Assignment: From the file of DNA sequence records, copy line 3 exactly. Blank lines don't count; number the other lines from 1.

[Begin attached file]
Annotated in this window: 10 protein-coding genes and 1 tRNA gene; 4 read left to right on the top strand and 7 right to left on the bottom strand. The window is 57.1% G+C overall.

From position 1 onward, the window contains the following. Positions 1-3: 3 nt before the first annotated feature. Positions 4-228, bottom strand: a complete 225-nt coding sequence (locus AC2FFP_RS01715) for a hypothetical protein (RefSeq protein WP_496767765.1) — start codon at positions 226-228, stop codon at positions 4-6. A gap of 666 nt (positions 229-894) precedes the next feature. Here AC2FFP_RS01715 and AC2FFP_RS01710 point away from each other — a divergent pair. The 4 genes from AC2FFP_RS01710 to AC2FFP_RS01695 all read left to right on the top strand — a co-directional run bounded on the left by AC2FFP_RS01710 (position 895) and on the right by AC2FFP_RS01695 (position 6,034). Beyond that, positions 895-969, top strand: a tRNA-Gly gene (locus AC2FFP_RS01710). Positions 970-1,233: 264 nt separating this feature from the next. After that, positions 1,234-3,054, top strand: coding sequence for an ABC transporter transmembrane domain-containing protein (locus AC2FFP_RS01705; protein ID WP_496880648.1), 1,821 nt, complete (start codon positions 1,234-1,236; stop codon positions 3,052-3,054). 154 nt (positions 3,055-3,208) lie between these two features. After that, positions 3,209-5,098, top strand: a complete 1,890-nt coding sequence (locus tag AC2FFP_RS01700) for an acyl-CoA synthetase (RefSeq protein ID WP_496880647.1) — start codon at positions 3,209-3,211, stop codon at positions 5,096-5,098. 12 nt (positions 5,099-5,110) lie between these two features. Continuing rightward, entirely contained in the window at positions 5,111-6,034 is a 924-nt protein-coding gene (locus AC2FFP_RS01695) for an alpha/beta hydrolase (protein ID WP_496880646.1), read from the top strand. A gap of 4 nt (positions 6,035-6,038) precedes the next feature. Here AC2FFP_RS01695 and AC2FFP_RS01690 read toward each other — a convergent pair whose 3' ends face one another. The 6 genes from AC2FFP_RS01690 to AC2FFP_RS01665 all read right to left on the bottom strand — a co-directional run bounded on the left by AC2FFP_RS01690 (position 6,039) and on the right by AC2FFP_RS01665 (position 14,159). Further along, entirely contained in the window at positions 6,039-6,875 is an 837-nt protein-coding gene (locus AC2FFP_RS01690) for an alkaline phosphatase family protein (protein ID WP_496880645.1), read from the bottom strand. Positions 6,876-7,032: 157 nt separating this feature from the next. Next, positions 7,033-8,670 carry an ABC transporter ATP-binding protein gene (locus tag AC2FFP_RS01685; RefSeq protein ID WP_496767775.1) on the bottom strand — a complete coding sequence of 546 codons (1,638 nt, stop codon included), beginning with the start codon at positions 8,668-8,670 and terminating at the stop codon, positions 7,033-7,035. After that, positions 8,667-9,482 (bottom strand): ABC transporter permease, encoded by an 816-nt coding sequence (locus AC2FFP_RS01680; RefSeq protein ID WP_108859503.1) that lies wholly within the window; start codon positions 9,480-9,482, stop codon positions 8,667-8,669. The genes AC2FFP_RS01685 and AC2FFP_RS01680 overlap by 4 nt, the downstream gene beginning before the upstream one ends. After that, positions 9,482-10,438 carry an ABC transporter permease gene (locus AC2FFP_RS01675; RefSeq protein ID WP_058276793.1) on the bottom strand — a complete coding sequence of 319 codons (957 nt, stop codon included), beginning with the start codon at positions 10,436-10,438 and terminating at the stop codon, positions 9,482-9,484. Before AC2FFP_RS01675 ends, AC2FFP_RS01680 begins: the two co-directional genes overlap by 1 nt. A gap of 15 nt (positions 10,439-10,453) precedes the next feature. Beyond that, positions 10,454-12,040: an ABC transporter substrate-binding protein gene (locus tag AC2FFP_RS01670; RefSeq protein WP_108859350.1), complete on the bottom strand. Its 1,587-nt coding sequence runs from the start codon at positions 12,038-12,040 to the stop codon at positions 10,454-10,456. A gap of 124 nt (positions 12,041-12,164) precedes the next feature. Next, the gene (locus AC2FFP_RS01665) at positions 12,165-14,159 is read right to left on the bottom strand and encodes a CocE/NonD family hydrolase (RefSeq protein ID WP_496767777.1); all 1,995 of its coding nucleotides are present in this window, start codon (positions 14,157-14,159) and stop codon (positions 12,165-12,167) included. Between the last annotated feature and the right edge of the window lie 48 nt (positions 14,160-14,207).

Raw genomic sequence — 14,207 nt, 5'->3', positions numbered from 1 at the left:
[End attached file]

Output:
Raw genomic sequence — 14,207 nt, 5'->3', positions numbered from 1 at the left: